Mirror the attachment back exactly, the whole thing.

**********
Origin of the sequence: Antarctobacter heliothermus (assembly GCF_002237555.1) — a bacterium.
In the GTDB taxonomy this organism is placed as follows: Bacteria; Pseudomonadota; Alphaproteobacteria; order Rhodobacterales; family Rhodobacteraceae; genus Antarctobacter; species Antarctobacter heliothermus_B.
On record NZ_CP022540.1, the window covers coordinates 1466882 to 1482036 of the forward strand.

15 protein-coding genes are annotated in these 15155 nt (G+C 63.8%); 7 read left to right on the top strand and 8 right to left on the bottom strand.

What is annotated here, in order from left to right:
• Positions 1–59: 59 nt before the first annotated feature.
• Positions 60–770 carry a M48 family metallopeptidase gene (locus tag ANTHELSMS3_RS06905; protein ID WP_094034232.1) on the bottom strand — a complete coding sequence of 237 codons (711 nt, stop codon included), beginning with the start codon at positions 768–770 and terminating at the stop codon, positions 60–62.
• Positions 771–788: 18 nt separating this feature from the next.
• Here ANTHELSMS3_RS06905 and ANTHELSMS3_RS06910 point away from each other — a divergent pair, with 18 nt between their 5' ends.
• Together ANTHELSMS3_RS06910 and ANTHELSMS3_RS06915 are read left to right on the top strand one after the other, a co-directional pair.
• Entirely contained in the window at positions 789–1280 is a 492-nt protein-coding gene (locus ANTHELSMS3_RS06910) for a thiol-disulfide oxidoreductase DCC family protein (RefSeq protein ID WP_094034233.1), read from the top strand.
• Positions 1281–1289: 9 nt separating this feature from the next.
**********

Origin of the sequence: Antarctobacter heliothermus (assembly GCF_002237555.1) — a bacterium.
In the GTDB taxonomy this organism is placed as follows: Bacteria; Pseudomonadota; Alphaproteobacteria; order Rhodobacterales; family Rhodobacteraceae; genus Antarctobacter; species Antarctobacter heliothermus_B.
On record NZ_CP022540.1, the window covers coordinates 1466882 to 1482036 of the forward strand.

15 protein-coding genes are annotated in these 15155 nt (G+C 63.8%); 7 read left to right on the top strand and 8 right to left on the bottom strand.

What is annotated here, in order from left to right:
• Positions 1–59: 59 nt before the first annotated feature.
• Positions 60–770 carry a M48 family metallopeptidase gene (locus tag ANTHELSMS3_RS06905; protein ID WP_094034232.1) on the bottom strand — a complete coding sequence of 237 codons (711 nt, stop codon included), beginning with the start codon at positions 768–770 and terminating at the stop codon, positions 60–62.
• Positions 771–788: 18 nt separating this feature from the next.
• Here ANTHELSMS3_RS06905 and ANTHELSMS3_RS06910 point away from each other — a divergent pair, with 18 nt between their 5' ends.
• Together ANTHELSMS3_RS06910 and ANTHELSMS3_RS06915 are read left to right on the top strand one after the other, a co-directional pair.
• Entirely contained in the window at positions 789–1280 is a 492-nt protein-coding gene (locus ANTHELSMS3_RS06910) for a thiol-disulfide oxidoreductase DCC family protein (RefSeq protein ID WP_094034233.1), read from the top strand.
• Positions 1281–1289: 9 nt separating this feature from the next.